Whether a founder or owner of a wine brand stays on after an acquisition can depend on what has been sold.
“If you’re selling a large brand that has pretty solid three-tier distribution and you’re spinning off that brand in particular, there is not as much connection to the persona involved,” said Kevin O’Brien, senior vice president of wine industry mergers-and-acquisitions consultancy Zepponi & Company. “Because there is not a face associated with the brand.”
By contrast, if the acquisition target is a more exclusive brand, like those vinted in the North Coast, with not as much distribution and more of a direct-to-consumer focus, it could be critically important to the transaction for the founder to stay on board.
“If you’re talking about founders that are acting in a sales capacity, that could be quite important,” O’Brien said from his firm’s newly opened Portland, Oregon, office. “On the other side of that, you could have founders who are winemakers, that certainly stylistically, there could be a period they stay on to make sure there is quality-maintenance, as they try to transition the winemaking to somebody else.”
That passing of the “secret sauce” for a brand to the new owner’s team might call for the winemaker to remain for at least a couple of years, he said.
And the increased effort in getting wines into an increasingly crowded marketplace via fewer distributors is one of the oft-cited factors for the sale of a winery, a condition commonly called “founder fatigue.” Having a larger company take over back-office, sales and marketing, and certain supply-chain functions can allow a founder to return to the passion at the start of the venture, O’Brien said.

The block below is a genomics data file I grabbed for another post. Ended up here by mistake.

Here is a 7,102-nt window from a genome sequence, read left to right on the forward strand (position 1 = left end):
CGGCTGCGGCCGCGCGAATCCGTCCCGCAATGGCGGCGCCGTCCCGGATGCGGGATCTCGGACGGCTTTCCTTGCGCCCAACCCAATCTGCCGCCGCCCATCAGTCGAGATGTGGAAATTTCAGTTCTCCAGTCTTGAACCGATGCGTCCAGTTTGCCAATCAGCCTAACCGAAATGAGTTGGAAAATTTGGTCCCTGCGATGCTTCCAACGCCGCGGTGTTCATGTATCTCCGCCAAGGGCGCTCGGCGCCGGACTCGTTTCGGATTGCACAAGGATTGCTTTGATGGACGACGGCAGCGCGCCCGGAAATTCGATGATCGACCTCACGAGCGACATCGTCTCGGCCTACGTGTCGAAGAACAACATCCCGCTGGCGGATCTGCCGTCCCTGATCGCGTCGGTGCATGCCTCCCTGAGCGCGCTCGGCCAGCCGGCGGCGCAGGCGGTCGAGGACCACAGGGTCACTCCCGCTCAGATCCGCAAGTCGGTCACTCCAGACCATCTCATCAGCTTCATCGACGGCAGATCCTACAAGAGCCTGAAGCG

But for those who want to stay independent, several wine marketing companies have sprung up in the North Coast to handle that challenge.
The dollar value of a key figure’s continued involvement with a brand post-transaction is indirectly linked to the value of the brand based on the profitability of the overall enterprise.
“If it’s a pretty profitable brand and a successful company, and there is an aspect that is built on the back of wine quality but also the brand’s perception in the marketplace, then a certain amount of that can be attributed to either the founding winemaker or, if it’s a direct-to-consumer model, the relationship the owner has with the consumer base,” O’Brien said.
That becomes particularly important if there is a strong club membership component of the business, he said.
“There tends to be a familial connection that is created with these really strong brands, where the owner has built up quite a deep relationship with club members and acts as the face of the brand in the marketplace,” O’Brien said.
Continuity is important for wine quality as well as brand integrity, more so than for a number of consumer products.
“For a lot of these brands, wine is a lifestyle product,” O’Brien said. “If you’re a widget manufacturer, there may not be a face connected to the brand.”
M&A transactions in the spirits business have tended to be less focused on founders, said O’Brien, who worked on the summer 2017 sale of the Masterson’s rye and Bib & Tucker bourbon whiskey brands by Sonoma-based 3 Badge Corporation to Deutsch Family Wine & Spirits.
Read more about California North Coast wine industry mergers and acquisitions: nbbj.news/wineMnA